Delivery of Pfizer vaccines in Cambodia, donated through ASEAN's COVID-19 Response Fund. (Photo: Bunsak But / UNICEF).

Is ASEAN Prepared for Future Pandemics?


Bony Wiem Lestari, Aly Diana, Adriana Viola Miranda, and Fadilah Fitri Arsy call for ASEAN countries to enhance regional collective actions for future health preparedness.

Health issues are increasingly recognised as security threats to Southeast Asia. Due to its tropical climate, rapid socio-economic advancement, urbanisation, and shifting environmental conditions, the region is a hotspot for public health emergencies. The risks of emerging infectious diseases and the global mortality rate in Southeast Asia are among the highest globally, mainly due to natural disasters. Furthermore, the region is not spared from the rise of the global epidemiological transition from infectious diseases to noncommunicable diseases (NCDs), such as cardiovascular diseases and stroke. These issues are exacerbated by ever increasing consequences of climate change.

The impact of health challenges on regional security cannot be overstated, as a population’s health has long-term socio-economic impacts. Notably, ASEAN recorded a total of US$91 billion in disaster-related economic losses between 2004-2014. NCDs and infectious diseases have also become major economic burdens, as these events often lead to out-of-pocket expenditure for medical care, intangible caregiver burden, and long-term productivity loss. The COVID-19 pandemic has cost governments unprecedented economic loss due to public health responses, border closures, and travel restrictions. Against this backdrop, health security, defined as “measures required to minimise the vulnerability to public health events that endanger lives across borders,” is critical to ensure ASEAN’s security. This can be achieved by creating a resilient, secure, and sustainable regional health architecture.

Major Health Threats in ASEAN 

Southeast Asia is vulnerable to various health threats. First, the region is an epicentre for emerging and re-emerging infectious diseases, including the two major outbreaks of Avian Influenza A (H5N1) and COVID-19. At the same time, antimicrobial resistance, which occurs when bacteria, fungi, and other pathogens acquire resistance to currently available drugs, is on the rise due to overuse, underuse, and misuse of antimicrobials. The rise of NCDs related to rapid urbanisation and lifestyle changes further threatens health security in ASEAN.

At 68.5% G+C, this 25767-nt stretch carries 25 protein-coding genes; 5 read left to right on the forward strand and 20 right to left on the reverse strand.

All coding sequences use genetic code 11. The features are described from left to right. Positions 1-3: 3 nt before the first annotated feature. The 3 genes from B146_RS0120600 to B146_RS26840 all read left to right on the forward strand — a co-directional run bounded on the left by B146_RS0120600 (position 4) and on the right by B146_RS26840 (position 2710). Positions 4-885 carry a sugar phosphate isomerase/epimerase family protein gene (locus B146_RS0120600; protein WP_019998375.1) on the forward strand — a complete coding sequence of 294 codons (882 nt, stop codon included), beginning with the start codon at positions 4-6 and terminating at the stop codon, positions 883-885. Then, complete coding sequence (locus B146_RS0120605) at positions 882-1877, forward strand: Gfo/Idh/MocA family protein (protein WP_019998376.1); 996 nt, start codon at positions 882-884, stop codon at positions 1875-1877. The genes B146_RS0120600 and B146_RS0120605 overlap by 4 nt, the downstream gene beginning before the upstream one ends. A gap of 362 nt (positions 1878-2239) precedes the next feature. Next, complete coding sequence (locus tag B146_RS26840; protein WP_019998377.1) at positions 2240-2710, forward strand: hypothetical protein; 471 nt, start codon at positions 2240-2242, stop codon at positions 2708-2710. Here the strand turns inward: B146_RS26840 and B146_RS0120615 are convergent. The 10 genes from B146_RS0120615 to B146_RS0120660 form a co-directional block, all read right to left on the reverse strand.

The region is also prone to disasters. Between 2004-2014, more than 50% of global disaster-related casualties were recorded in ASEAN countries. The risks of health threats are increased with worsening climate change. According to the ASEAN State of Climate Change Report 2021, health has been identified by all ASEAN countries as a sector that is most vulnerable to climate change impacts.

A man carries his belongings through floodwaters in Manila, the Philippines. (Photo: Evangelos Petratos / EU Civil Protection and Humanitarian Aid).

Regional Health Security in ASEAN

Before the COVID-19 pandemic, ASEAN had reported major advancements in health security and emergency preparedness. For instance, the ASEAN Agreement on Disaster Management and Emergency Response (AADMER) and the AADMER Fund were launched in 2005 to improve regional disaster preparedness. This was followed by the 2016 declaration on ‘One ASEAN, One Response’. These mechanisms provided relief and humanitarian assistance, including medical aid to address various disasters, as demonstrated in the 2018 tsunami in Indonesia and the 2021 Super Typhoon Rai in the Philippines.

Unfortunately, public health capacity gaps are still prevalent. When the COVID-19 pandemic hit the region, many ASEAN states were unable to manage the large influx of patients. Unclear coordination mechanisms, inadequate surveillance measures, shortage of healthcare workers, and lack of health emergency funding were also observed. As a result, ASEAN countries’ responses to the pandemic varied significantly according to their capacities and risk tolerance. ASEAN’s principle of non-interference in domestic issues has been cited as hampering effective regional disaster responses and public health emergencies. This principle was put to the test during the pandemic, when ASEAN countries unilaterally closed and opened their borders according to their countries’ readiness, rather than coordinating with their neighbours or within ASEAN.